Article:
The management received transactions for almost USD 18,000. The person responsible for maintaining the website clarified they would investigate how the hackers managed to breach security.

The page received an attack. The attacker, who has remained unidentified, signed his message as “Bitcoin Foundation.” Supposedly this entity would thus reward cryptocurrency users for their support for so many years.

The Bitcoin (BTC) address that appeared in a pop-up of the website under attack shows various transactions. Some of them are from coins received, for a total of 0.4 BTC. The rest of the transaction is a shipment to two other addresses.

The banner published by the scammer offered the possibility of sending an amount of the victim’s choice or, by pressing certain buttons, the equivalent of USD 10, USD 100, USD 1,000, or USD 10,000.

The transactions received correspond to shipments of USD 10 or USD 100 in BTC, which suggests (although it is something without verification) that they are people who have fallen into the trap. The first transaction marked USD 17,000.

The developer known as Cøbra, who is currently responsible for maintaining the website that Satoshi Nakamoto registered in 2018, said they would investigate how cybercriminals managed to breach the security of It may be unavailable for various days, he said.

The files that can get downloaded from did not fall into the attack. Among these files is the Bitcoin Core client. Users interested in downloading the files can verify the authenticity of the PGP keys.  These PGP keys are digital signatures that allow users to know that a file has not been modified or replaced by another. is one of the pioneers regarding cryptocurrencies reference sites. Inside the same website, there is warning advice stating that is not an official page.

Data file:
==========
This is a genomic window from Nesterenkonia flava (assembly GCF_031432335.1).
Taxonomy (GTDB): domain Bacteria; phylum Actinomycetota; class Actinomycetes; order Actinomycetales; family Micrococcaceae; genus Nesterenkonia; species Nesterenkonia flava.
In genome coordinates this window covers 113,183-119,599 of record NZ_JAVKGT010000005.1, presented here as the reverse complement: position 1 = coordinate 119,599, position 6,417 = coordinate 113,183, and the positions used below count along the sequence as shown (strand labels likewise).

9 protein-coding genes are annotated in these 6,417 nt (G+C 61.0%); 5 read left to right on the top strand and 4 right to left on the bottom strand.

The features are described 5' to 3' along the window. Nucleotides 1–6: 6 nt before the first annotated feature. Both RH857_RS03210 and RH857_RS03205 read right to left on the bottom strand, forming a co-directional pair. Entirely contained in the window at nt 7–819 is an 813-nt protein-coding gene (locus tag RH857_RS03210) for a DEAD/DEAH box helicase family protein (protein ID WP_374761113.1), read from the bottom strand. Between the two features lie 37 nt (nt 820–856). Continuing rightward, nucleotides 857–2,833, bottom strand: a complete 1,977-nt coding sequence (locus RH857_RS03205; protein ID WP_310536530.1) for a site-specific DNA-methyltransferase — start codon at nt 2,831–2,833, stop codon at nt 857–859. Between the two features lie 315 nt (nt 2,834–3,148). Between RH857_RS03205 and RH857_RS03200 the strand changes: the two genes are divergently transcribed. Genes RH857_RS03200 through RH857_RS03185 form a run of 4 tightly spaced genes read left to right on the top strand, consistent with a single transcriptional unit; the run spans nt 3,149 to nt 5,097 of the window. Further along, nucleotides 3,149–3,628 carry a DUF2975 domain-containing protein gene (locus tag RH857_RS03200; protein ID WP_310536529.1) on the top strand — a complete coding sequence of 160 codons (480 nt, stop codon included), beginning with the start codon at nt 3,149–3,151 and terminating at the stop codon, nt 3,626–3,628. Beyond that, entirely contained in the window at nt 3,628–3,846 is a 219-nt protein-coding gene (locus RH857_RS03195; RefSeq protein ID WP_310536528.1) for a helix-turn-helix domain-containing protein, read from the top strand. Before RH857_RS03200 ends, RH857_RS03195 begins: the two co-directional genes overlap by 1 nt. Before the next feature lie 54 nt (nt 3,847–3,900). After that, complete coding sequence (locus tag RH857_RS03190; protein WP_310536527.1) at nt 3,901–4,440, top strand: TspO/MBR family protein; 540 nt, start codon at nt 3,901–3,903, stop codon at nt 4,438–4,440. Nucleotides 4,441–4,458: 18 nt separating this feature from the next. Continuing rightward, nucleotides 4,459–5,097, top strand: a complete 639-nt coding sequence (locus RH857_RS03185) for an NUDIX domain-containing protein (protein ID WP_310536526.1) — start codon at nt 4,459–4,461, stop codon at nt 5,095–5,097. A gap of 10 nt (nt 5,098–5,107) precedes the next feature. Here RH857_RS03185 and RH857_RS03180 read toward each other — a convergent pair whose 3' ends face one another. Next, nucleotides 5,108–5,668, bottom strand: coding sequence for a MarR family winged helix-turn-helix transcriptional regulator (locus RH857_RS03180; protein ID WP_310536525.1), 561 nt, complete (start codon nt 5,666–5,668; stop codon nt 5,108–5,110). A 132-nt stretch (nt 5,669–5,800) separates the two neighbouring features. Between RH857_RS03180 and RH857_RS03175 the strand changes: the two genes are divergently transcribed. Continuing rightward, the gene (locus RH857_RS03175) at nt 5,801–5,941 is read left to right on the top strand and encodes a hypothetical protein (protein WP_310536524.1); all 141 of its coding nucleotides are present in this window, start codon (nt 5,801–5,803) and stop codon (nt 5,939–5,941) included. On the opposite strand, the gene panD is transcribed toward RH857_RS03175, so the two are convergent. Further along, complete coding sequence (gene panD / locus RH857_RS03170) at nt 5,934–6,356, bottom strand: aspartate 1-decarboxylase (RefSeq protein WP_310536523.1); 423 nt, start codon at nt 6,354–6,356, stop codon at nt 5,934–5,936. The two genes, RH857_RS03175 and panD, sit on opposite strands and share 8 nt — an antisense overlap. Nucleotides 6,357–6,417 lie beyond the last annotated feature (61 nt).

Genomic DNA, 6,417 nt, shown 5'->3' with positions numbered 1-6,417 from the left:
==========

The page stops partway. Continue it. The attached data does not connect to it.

Scammers Are Everywhere

Scams like the ones reported here are now usual criminal activities. In July 2020, dozens of Twitter accounts of companies and world-renowned personalities got hacked to promote a fraud of these characteristics.

On the other hand, Binance accounts, Bill Gates, Elon Musk, Warren Buffet, Jeff Bezos, Barack Obama, Wiz Khalifa, Joe Biden, Uber, and Apple, among others, simultaneously published a message inviting people to deposit their BTC in one address, with the promise that double would get returned for them.

The main person responsible for the crime got discovered quickly. The hacker is an American called Graham Ivan Clark, who was 17 years old. In March of this year, he received a sentence of 3 years in prison and has a lifetime restriction to use computers without permission from the authorities.

In conclusion, it is worth remembering this advice that can save many BTC: If something seems too good to be true, it probably is not true; Users have to learn how to trust the community and identify these types of scams.

By: Jenson Nuñez


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